Alton Brown's Trick For Evenly Roasted Turkey Requires Nothing More Than Foil

It's no secret that turkey is considered one of the more difficult birds to roast evenly. The leaner breast meat is always going to cook faster than the dark meat, so you might as well carve up the turkey and cook them separately. Actually, if you listen to Alton Brown, you shouldn't. In an early episode of "Good Eats," Brown explains that all you need to "deliver an American icon at the table" is what he calls a "turkey triangle," a large, triangular sheet of aluminum foil. 

Why the shape? Well, the breast of a whole turkey tapers from wings to legs in the form of a large triangle. Brown's trick is to take the foil and shape it to the breast before the bird goes into the oven. To do this, he rubs the foil with a little canola oil to keep it from sticking to the turkey skin and presses the foil onto the breast. The foil being mailable forms a breastplate that Brown likens to that found in a "bad Wagner opera."

All humor aside, the foil does, in essence, act as a protective plate for the turkey. Only, instead of protecting against broadswords, the foil protects against the heat of the oven. And, for Brown's roasting method, heat is key. 

A hotter, shorter roast

Brown begins by roasting his turkey in a 500-degree Fahrenheit oven. The idea behind putting the turkey in a screaming hot oven is so that the intense heat browns the skin. It's similar, in principle, to searing a steak. Brown keeps roasting the turkey like this for only 30 minutes, allowing the whole bird to become evenly browned. Once the half hour is up, he takes his plate of aluminum foil and places it over the breast.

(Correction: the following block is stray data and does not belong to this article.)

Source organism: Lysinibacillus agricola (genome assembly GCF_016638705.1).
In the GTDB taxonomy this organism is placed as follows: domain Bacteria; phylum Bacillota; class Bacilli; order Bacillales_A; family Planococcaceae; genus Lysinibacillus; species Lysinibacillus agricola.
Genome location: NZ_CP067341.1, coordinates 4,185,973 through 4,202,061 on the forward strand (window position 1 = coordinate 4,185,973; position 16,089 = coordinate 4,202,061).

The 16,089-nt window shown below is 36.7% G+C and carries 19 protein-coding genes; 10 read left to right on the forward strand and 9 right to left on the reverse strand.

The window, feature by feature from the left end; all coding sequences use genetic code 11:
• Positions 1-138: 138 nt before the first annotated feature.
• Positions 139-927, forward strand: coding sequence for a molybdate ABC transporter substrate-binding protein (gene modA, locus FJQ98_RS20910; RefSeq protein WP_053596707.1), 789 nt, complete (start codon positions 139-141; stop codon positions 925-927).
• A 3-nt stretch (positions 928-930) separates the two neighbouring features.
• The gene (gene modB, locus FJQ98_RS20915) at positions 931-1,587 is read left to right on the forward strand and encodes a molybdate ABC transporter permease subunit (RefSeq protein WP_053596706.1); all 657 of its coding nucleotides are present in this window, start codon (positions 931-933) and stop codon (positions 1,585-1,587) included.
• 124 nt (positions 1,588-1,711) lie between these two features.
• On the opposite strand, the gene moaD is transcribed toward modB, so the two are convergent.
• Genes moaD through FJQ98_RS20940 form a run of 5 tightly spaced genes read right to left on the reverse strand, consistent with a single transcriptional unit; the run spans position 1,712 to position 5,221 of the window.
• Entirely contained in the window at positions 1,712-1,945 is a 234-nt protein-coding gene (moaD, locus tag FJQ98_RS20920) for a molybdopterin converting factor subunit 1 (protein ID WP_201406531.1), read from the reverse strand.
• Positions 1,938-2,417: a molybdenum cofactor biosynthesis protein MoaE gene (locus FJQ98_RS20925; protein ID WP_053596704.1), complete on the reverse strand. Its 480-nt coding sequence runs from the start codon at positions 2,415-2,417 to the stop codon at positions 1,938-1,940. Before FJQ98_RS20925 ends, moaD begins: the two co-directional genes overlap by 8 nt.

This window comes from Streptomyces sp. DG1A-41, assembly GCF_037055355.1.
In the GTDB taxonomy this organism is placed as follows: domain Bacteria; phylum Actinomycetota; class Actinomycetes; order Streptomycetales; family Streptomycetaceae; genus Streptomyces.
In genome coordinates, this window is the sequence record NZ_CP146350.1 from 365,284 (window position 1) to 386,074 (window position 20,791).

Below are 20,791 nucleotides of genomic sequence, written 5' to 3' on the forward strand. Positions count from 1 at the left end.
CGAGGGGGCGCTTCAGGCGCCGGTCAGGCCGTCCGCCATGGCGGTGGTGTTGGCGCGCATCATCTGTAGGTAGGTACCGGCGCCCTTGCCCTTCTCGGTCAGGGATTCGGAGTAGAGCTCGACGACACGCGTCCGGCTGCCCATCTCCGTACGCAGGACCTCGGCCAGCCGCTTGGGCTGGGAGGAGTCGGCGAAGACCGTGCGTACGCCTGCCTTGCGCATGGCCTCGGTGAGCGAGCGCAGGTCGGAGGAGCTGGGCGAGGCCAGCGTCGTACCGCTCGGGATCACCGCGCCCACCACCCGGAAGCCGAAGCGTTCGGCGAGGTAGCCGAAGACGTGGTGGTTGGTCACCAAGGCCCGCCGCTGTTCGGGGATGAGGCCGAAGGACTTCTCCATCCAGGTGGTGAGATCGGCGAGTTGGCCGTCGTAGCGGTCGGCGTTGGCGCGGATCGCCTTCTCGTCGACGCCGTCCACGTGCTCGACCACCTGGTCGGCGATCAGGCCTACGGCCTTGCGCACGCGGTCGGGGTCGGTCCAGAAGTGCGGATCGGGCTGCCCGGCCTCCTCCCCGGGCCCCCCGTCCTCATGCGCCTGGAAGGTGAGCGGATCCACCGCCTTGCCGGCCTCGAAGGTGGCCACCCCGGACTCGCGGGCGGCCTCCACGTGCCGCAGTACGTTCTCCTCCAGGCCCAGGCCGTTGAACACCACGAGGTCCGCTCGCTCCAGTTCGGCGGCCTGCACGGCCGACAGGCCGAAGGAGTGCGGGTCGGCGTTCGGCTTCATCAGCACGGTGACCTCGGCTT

The heat is turned down to 350 degrees Fahrenheit. This may seem like a high temperature, but with the foil protecting the breast meat, it is insulated against the penetrating heat of the oven. The dark meat, because it is fattier, takes longer to cook. However, thanks to that fat, the dark meat hardly ever dries out. You're looking for doneness temps of 175 degrees for the dark meat and 165 degrees for the breast meat. A 14-pound turkey, using this method, should take an hour and a half. 

By protecting the breast meat with the aluminum foil, you slow down the cooking of the breast meat. This allows the dark meat to catch up with it, as otherwise, without the foil, the breast meat would surely finish cooking long beforehand. And the very last thing you want when presenting your prized bird is one that's got dry, chalky breast meat, and undercooked dark meat. So, keep things simple and use the foil triangle.